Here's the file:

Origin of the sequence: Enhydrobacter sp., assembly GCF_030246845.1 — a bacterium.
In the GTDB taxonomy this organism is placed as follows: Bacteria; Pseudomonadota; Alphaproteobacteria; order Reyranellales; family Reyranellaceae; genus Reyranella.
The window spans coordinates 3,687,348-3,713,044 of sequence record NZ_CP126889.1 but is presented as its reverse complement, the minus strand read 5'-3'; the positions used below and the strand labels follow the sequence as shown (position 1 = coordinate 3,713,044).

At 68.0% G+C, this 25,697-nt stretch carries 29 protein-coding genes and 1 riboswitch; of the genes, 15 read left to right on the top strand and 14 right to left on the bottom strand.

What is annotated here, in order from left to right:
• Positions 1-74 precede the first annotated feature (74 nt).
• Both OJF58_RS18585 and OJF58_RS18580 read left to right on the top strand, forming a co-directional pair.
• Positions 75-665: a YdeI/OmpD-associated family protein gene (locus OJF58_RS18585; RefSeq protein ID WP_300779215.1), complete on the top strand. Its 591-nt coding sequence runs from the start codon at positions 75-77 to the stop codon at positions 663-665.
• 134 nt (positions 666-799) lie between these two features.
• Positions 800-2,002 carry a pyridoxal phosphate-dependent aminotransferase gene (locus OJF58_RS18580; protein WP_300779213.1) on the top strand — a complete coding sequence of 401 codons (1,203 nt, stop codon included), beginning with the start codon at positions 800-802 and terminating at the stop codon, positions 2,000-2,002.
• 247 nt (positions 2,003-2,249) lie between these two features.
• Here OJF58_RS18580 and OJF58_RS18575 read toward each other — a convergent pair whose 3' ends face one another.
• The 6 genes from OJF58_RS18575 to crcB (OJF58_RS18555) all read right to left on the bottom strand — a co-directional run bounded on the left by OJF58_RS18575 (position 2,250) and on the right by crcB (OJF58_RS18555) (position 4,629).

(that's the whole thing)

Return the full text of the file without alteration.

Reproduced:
Origin of the sequence: Enhydrobacter sp., assembly GCF_030246845.1 — a bacterium.
In the GTDB taxonomy this organism is placed as follows: Bacteria; Pseudomonadota; Alphaproteobacteria; order Reyranellales; family Reyranellaceae; genus Reyranella.
The window spans coordinates 3,687,348-3,713,044 of sequence record NZ_CP126889.1 but is presented as its reverse complement, the minus strand read 5'-3'; the positions used below and the strand labels follow the sequence as shown (position 1 = coordinate 3,713,044).

At 68.0% G+C, this 25,697-nt stretch carries 29 protein-coding genes and 1 riboswitch; of the genes, 15 read left to right on the top strand and 14 right to left on the bottom strand.

What is annotated here, in order from left to right:
• Positions 1-74 precede the first annotated feature (74 nt).
• Both OJF58_RS18585 and OJF58_RS18580 read left to right on the top strand, forming a co-directional pair.
• Positions 75-665: a YdeI/OmpD-associated family protein gene (locus OJF58_RS18585; RefSeq protein ID WP_300779215.1), complete on the top strand. Its 591-nt coding sequence runs from the start codon at positions 75-77 to the stop codon at positions 663-665.
• 134 nt (positions 666-799) lie between these two features.
• Positions 800-2,002 carry a pyridoxal phosphate-dependent aminotransferase gene (locus OJF58_RS18580; protein WP_300779213.1) on the top strand — a complete coding sequence of 401 codons (1,203 nt, stop codon included), beginning with the start codon at positions 800-802 and terminating at the stop codon, positions 2,000-2,002.
• 247 nt (positions 2,003-2,249) lie between these two features.
• Here OJF58_RS18580 and OJF58_RS18575 read toward each other — a convergent pair whose 3' ends face one another.
• The 6 genes from OJF58_RS18575 to crcB (OJF58_RS18555) all read right to left on the bottom strand — a co-directional run bounded on the left by OJF58_RS18575 (position 2,250) and on the right by crcB (OJF58_RS18555) (position 4,629).